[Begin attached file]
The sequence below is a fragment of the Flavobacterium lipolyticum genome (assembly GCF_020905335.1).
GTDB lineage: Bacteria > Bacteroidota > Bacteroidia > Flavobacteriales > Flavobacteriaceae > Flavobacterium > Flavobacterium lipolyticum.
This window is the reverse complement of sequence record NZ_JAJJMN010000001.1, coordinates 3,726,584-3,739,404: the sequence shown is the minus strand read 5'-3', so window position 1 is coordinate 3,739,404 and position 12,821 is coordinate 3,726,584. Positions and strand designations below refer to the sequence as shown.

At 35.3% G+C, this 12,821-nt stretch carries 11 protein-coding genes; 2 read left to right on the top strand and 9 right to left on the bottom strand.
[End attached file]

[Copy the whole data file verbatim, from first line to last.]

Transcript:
The sequence below is a fragment of the Flavobacterium lipolyticum genome (assembly GCF_020905335.1).
GTDB lineage: Bacteria > Bacteroidota > Bacteroidia > Flavobacteriales > Flavobacteriaceae > Flavobacterium > Flavobacterium lipolyticum.
This window is the reverse complement of sequence record NZ_JAJJMN010000001.1, coordinates 3,726,584-3,739,404: the sequence shown is the minus strand read 5'-3', so window position 1 is coordinate 3,739,404 and position 12,821 is coordinate 3,726,584. Positions and strand designations below refer to the sequence as shown.

At 35.3% G+C, this 12,821-nt stretch carries 11 protein-coding genes; 2 read left to right on the top strand and 9 right to left on the bottom strand.